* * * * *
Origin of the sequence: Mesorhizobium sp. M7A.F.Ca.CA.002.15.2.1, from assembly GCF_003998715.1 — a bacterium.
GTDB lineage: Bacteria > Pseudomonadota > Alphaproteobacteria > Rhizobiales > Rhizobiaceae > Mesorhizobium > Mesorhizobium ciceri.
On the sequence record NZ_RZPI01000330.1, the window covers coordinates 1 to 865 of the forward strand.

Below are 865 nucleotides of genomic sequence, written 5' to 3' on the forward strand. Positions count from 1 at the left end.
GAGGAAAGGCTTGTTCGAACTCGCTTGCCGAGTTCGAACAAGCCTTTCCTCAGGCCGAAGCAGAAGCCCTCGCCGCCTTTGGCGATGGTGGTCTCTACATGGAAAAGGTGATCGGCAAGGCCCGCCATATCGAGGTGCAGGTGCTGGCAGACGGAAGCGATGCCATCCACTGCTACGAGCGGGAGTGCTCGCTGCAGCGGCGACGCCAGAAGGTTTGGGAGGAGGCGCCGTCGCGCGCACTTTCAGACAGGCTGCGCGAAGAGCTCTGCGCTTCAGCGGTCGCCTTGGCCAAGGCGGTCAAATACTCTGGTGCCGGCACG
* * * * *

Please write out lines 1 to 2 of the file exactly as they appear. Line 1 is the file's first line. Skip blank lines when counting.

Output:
Origin of the sequence: Mesorhizobium sp. M7A.F.Ca.CA.002.15.2.1, from assembly GCF_003998715.1 — a bacterium.
GTDB lineage: Bacteria > Pseudomonadota > Alphaproteobacteria > Rhizobiales > Rhizobiaceae > Mesorhizobium > Mesorhizobium ciceri.